A phenomenology of landscape: places, paths, and monuments
Offers a new approach to landscape perception.
This book is an extended photographic essay about topographic features of the landscape. It integrates philosophical approaches to landscape perception with anthropological studies of the significance of the landscape in small-scale societies. This perspective is used to examine the relationship between prehistoric sites and their topographic settings. The author argues that the architecture of Neolithic stone tombs acts as a kind of camera lens focussing attention on landscape features such as rock outcrops, river valleys, mountain spurs in their immediate surroundings. These monuments played an active role in socializing the landscape and creating meaning in it.
A Phenomenology of Landscape is unusual in that it links two types of publishing which have remained distinct in archaeology: books with atmospheric photographs of monuments with a minimum of text and no interpretation; and the academic text in which words provide a substitute for visual imagery. Attractively illustrated with many photographs and diagrams, it will appeal to anyone interested in prehistoric monuments and landscape as well as students and specialists in archaeology, anthropology and human geography.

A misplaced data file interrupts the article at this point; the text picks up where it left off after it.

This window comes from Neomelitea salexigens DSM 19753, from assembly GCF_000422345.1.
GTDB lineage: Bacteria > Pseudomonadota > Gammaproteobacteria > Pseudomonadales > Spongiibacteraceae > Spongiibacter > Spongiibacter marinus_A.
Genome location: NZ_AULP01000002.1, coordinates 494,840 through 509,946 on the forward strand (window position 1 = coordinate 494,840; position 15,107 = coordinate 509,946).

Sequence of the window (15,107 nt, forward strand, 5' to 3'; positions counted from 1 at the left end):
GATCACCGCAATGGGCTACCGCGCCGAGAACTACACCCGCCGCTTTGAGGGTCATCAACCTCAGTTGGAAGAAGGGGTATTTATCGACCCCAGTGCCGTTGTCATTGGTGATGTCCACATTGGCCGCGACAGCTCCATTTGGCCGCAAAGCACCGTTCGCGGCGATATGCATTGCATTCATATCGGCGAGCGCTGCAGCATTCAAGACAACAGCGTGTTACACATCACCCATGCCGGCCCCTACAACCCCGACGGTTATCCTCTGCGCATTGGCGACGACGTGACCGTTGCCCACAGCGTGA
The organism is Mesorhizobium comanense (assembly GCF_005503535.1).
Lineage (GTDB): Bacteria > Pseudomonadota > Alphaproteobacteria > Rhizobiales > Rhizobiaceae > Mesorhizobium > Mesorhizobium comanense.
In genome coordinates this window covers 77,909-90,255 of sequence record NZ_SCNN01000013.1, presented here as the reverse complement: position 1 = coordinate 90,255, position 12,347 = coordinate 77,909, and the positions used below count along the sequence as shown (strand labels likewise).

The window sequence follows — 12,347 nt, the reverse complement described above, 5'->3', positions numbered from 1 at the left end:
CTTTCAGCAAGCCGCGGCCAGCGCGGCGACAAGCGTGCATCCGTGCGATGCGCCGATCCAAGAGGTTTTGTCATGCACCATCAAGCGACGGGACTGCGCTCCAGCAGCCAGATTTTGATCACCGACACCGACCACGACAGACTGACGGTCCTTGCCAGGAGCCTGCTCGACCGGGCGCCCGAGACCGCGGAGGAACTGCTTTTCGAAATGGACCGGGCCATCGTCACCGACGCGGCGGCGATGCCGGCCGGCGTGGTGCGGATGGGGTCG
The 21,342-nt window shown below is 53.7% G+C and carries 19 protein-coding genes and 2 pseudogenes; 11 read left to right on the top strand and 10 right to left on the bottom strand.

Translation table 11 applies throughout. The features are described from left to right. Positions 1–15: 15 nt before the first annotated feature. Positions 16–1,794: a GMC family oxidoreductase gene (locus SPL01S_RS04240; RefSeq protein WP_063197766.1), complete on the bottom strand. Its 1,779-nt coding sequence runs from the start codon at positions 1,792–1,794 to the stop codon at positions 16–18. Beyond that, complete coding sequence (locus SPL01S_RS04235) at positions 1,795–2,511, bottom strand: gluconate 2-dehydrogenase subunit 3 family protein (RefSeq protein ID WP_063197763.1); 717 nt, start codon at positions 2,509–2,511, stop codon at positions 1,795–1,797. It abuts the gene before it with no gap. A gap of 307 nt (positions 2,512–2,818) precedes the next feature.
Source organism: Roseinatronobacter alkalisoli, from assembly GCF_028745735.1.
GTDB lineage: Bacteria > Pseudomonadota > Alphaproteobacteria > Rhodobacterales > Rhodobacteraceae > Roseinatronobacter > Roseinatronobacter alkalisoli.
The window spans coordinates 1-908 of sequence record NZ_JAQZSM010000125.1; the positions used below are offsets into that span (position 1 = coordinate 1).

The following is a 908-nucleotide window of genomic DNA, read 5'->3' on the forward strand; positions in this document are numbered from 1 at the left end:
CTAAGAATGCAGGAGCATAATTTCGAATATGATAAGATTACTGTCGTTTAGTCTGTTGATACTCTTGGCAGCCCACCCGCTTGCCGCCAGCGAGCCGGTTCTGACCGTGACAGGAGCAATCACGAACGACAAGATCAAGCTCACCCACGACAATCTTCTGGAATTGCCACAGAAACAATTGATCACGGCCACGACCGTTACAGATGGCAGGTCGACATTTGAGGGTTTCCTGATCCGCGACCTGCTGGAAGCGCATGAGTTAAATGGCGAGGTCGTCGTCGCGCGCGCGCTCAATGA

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The Social Construction of Landscape
Subsistence Cultivators and the Land
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Aboriginal aligned ancestral powers archaeological areas associated axes Barrett barrow on Gussage barrows on Cranborne becomes Black Mountains bones Bottlebush boundaries Bradley Caldey island Carn Ingli causewayed enclosures centre chalk chambered cairn chambers coast coastal constituted construction Cranborne Chase created cultural Cursus banks deposits distance distribution ditch dominant Dorset Cursus early Neolithic enclosure escarpment edge excavations Ffostyll flint scatters Gussage Cow Gwernvale Hambledon Hill human hunter-gatherers intervisible Koyukon land landscape later Mesolithic linked located long axis long barrows long cairns Mbuti meanings ment Mesolithic locales Mesolithic sites microlith monu monuments Morfa Bychan mound Mynydd Troed myth mythological natural northern barrow orientation Pembrokeshire Penbury Knoll Pentre Ifan perception relation relationship ridge ritual rock outcrops sacred Salisbury Plantation scape SE-NW significance situated slope social south-west Wales southern space spatial spur stone symbolic Tewa tion topography visible visual Yolngu